Women with unmet need are defined as those who are fertile and sexually active but not using any method of contraception, and who report not wanting any more children or wanting to delay the birth of their next child. Unmet need points to the gap between women’s reproductive intentions and their contraceptive behaviour.

Family planning brings economic benefits

There are clear economic benefits to investing in family planning. For every dollar invested in contraception, the cost of pregnancy-related care is reduced by $1.47. Adolescent pregnancy has a lifetime opportunity cost – this measures the annual income a young mother misses out on over her lifetime. It ranges from 1 per cent of annual gross domestic product in a large country to 30 per cent of annual GDP in a small economy such as Uganda. 

Family planning can also help countries realize a ‘demographic dividend’, a boost in economic productivity that occurs when a growing number of people in the workforce is combined with a drop in the number of dependents.

Helping countries plan for their needs

UNFPA developed the Global Programme on Reproductive Health Commodity Security (GPRHCS) in 2008, following on from the efforts of the Thematic Trust Fund on Reproductive Health Commodity Security (RHCS), launched in 2004. This current fund is a framework for helping countries to plan for their own needs. Through this programme, countries can move towards more predictable, planned and sustainable country-driven approaches to securing essential supplies and ensuring these are used.

With support from GPRHCS, most countries in East and Southern Africa are implementing national strategic plans on RHCS. Additionally, 13 countries are implementing Comprehensive Condom Programming (CCP), which is a means to ensure that people at risk of sexually transmitted infections, including HIV and unintended pregnancies, are motivated to use male and female condoms, have access to quality condoms, get accurate condom information and knowledge, and use condoms correctly and consistently.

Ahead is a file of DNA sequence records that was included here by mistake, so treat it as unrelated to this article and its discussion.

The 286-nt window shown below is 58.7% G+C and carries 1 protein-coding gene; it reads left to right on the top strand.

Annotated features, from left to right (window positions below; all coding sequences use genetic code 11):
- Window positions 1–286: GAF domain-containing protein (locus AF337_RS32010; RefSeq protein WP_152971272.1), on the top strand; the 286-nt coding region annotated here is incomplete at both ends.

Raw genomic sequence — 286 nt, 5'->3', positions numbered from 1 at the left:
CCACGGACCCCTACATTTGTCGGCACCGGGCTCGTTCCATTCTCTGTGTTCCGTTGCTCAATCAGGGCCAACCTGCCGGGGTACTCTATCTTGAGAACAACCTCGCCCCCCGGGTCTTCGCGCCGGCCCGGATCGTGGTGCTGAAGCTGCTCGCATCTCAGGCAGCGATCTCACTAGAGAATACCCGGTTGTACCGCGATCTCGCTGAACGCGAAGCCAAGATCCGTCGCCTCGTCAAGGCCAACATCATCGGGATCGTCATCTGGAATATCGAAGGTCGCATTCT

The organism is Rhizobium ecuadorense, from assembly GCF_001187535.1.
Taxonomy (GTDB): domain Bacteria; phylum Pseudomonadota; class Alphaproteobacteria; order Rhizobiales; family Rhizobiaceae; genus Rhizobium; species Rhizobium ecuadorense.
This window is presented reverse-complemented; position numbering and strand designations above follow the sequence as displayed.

UNFPA's response

UNFPA in East and Southern Africa works to increase access to and use of quality family planning services for individuals and couples. The regional programme has strengthened its focus on family planning, including integration within comprehensive reproductive health services linked with maternal health care and HIV prevention. UNFPA focuses on evidence-based advocacy to increase national ownership of family planning programmes and essential reproductive health supplies.

UNFPA supports national partners in developing strategies to improve access to reproductive health and family planning services for marginalized and otherwise under-served populations, including through the Total Market Approach.

There is a need to increase demand for modern contraceptives through advocacy and engaging community-based and civil society organizations. Policies should focus on improving socio-economic conditions for families to have children, while ensuring family planning is always voluntary and never imposed. Non-judgmental and voluntary family planning services are essential particularly for women living with HIV and their partners, thereby decreasing the risk of mother-to-child transmission of HIV.